“Which Holocaust shall be chosen?”
Guillermo del Toro goes behind the camera again to continue the saga of everyone’s favorite demon on Earth who works for the government to fight evil in Hellboy II: The Golden Army. Having already worked on a sequel in his career (Blade II), I had high hopes for this one to improve upon a solid first installment. Being that he was the second director in as many films for that vampire series, he was able to come in with a fresh eye. Here, however, he may be too close to the material and thus subject to the sophomore curse of trying to be bigger and better yet only stuffing more fluff than anything of increasing value. By no means is the movie unentertaining or unenjoyable, though. On the contrary it is a good action flick. My problems lie with the fact that del Toro decided to leave behind the simplicity of tone and plot that worked so well in the first. Instead he has brought to screen a bloated, highly comedic, and much lighter entry to the series. The transitions between laughs and borderline melodramatic moments are too abrupt and confusing without any time to recover from one before going to the other. With a few cringe-inducing scenes evened out by some stellar effects, creatures, and choreographed fights, Hellboy II ends up being a mixed bag whose whole isn’t consistent enough to allow us to forget those times when it does derail.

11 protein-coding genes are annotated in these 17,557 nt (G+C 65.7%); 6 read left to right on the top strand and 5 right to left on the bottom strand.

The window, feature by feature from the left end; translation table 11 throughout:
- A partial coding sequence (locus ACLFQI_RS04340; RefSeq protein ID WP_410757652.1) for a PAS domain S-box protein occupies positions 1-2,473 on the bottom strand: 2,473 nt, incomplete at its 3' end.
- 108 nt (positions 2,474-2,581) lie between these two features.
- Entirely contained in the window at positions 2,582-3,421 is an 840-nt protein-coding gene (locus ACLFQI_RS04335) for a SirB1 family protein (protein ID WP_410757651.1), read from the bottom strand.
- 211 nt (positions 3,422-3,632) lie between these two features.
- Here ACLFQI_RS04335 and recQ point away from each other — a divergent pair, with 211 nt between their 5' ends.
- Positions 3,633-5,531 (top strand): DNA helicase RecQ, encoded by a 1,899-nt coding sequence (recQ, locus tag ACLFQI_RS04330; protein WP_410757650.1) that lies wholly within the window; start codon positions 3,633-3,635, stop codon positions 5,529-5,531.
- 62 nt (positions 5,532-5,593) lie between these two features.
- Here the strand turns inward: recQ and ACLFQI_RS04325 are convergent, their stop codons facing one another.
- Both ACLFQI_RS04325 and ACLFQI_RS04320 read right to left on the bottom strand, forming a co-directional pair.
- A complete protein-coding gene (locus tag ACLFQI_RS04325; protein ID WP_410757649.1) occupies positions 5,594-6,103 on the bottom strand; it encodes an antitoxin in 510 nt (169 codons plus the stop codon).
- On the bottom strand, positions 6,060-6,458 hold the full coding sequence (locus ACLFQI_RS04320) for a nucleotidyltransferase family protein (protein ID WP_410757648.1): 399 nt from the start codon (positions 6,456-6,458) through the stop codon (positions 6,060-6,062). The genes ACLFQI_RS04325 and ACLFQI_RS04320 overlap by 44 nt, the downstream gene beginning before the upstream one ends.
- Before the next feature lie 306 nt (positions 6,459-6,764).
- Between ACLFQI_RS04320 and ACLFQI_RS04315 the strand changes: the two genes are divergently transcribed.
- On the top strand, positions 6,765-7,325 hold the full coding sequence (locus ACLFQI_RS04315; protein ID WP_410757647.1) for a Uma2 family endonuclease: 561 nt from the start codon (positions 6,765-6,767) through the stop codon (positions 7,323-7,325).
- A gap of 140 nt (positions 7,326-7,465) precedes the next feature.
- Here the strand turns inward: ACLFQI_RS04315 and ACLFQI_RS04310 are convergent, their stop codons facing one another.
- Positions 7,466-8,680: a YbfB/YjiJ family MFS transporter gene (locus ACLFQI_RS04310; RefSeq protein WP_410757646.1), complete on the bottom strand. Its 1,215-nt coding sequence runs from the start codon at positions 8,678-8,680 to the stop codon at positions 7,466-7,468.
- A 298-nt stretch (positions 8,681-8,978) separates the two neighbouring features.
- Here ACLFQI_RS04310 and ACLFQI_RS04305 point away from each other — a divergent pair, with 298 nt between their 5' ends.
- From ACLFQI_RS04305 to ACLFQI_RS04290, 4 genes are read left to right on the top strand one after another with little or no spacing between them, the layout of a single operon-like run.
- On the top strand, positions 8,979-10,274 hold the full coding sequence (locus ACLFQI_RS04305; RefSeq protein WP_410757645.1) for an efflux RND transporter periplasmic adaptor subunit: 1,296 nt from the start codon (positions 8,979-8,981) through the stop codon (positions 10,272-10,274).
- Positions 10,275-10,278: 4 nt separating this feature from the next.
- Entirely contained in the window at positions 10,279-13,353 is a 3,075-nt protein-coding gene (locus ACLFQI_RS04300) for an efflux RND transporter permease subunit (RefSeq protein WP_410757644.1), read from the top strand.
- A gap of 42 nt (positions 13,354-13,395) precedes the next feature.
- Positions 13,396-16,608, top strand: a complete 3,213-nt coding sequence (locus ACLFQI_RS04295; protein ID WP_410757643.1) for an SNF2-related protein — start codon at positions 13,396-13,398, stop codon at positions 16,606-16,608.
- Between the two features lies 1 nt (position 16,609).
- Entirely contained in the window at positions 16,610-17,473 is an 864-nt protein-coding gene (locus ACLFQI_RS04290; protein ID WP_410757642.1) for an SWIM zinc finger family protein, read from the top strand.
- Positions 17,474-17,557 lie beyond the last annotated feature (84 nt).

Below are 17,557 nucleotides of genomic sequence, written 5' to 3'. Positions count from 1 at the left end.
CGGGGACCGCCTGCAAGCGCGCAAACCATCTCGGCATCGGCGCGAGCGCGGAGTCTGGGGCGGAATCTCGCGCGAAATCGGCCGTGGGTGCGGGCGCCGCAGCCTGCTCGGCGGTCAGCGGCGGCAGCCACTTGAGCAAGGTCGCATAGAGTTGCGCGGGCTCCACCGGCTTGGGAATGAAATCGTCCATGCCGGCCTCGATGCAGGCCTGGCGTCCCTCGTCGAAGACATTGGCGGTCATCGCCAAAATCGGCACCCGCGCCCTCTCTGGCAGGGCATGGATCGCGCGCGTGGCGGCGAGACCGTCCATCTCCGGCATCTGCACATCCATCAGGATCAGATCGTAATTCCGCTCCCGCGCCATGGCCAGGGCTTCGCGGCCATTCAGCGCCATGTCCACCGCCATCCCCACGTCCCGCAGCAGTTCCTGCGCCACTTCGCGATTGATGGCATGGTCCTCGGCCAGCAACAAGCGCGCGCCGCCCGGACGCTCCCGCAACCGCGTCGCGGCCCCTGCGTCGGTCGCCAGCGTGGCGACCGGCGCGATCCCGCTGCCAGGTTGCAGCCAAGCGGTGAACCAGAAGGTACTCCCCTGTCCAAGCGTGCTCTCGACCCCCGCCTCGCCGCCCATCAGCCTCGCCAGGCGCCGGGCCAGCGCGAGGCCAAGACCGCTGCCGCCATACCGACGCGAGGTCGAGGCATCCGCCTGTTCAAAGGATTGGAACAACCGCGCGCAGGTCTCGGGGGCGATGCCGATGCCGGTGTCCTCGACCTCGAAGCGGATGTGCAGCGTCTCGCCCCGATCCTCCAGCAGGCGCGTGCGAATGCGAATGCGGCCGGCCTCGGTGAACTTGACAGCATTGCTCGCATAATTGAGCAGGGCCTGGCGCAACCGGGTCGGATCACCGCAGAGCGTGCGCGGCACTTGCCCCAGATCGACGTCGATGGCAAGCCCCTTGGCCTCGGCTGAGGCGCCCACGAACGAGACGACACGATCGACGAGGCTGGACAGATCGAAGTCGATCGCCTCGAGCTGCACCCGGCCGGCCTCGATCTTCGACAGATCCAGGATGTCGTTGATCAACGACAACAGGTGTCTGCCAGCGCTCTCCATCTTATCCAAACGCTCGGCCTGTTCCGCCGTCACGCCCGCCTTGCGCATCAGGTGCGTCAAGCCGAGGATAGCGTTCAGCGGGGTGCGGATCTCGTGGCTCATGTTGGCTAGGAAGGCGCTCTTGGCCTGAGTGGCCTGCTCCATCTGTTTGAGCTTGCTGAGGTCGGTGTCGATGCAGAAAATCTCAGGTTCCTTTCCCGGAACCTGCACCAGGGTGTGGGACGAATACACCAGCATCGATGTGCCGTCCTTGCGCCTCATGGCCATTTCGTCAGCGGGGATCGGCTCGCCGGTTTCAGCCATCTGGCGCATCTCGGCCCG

While not as bad as Spider-man 3, I can’t help but think of comparing the two. The overly hammy nature of the two are somewhat similar with a scene here containing Abe and Hellboy singing Barry Manilow while drinking Tecate recalling a horrid emo Peter Parker jazzing it up downtown in Spidey. What worked in the first film was the subtle infusion of wit to counteract the dark nature of the actual storyline. In the sequel, the comedy actually takes center stage during the first two-thirds of the duration. Ron Perlman plays it up wonderfully, but it just became overkill for me. Trying to fit in as many one-liners as possible, the jabs started to take away from the story being told. Every time something important seems to be explained, it gets turned on its head with a laugh. Cute at first, it becomes annoyingly counterproductive as things move along.